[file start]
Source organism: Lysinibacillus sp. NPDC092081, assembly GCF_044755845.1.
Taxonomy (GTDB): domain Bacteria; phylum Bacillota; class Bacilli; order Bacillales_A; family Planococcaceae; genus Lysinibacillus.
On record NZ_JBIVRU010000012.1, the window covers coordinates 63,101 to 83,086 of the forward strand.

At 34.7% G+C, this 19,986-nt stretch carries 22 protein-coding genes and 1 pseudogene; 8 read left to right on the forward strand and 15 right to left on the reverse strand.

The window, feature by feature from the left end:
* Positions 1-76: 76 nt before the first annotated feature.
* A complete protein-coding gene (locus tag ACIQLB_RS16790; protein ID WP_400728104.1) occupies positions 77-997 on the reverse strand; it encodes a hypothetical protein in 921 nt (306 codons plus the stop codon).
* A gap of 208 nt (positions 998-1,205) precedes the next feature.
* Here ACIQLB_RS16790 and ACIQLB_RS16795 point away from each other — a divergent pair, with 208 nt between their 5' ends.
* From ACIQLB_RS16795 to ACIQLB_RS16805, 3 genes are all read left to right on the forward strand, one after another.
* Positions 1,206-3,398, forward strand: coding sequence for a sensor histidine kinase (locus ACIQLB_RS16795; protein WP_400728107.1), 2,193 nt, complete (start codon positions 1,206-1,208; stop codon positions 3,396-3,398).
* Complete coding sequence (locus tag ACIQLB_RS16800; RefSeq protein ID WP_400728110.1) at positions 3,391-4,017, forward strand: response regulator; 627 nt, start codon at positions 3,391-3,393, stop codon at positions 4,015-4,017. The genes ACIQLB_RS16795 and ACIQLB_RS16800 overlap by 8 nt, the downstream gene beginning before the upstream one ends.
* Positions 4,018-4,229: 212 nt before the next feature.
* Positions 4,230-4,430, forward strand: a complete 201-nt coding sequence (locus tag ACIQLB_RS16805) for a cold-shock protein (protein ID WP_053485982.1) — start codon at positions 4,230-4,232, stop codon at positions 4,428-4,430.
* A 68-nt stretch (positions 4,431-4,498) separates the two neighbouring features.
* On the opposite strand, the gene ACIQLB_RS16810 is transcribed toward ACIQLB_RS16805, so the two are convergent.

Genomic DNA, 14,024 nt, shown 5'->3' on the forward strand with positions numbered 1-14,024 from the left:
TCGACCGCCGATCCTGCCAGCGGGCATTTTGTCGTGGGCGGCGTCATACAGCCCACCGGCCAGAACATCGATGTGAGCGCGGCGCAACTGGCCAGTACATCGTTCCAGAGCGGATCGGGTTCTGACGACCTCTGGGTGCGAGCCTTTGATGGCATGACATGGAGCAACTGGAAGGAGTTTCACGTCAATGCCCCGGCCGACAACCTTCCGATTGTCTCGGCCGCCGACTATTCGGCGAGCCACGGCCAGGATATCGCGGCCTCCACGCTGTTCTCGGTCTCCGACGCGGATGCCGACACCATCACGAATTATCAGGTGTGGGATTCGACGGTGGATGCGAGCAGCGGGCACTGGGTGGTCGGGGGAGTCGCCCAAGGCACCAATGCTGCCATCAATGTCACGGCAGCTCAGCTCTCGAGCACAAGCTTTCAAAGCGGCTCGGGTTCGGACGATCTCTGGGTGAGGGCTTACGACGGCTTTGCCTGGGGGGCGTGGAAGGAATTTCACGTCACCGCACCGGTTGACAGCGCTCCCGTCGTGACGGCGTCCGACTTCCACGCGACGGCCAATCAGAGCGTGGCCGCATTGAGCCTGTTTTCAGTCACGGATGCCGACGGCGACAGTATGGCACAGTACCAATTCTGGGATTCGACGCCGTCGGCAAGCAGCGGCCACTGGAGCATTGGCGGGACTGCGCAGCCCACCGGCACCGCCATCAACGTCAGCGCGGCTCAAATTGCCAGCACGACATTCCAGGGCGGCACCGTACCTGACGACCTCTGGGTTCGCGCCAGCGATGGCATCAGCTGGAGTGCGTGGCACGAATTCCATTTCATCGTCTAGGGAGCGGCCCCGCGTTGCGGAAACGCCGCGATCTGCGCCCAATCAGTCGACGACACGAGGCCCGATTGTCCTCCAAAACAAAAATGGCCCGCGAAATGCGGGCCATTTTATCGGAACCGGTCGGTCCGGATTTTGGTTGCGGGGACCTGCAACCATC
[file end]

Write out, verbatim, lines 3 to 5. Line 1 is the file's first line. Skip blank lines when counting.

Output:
On record NZ_JBIVRU010000012.1, the window covers coordinates 63,101 to 83,086 of the forward strand.

At 34.7% G+C, this 19,986-nt stretch carries 22 protein-coding genes and 1 pseudogene; 8 read left to right on the forward strand and 15 right to left on the reverse strand.

The window, feature by feature from the left end: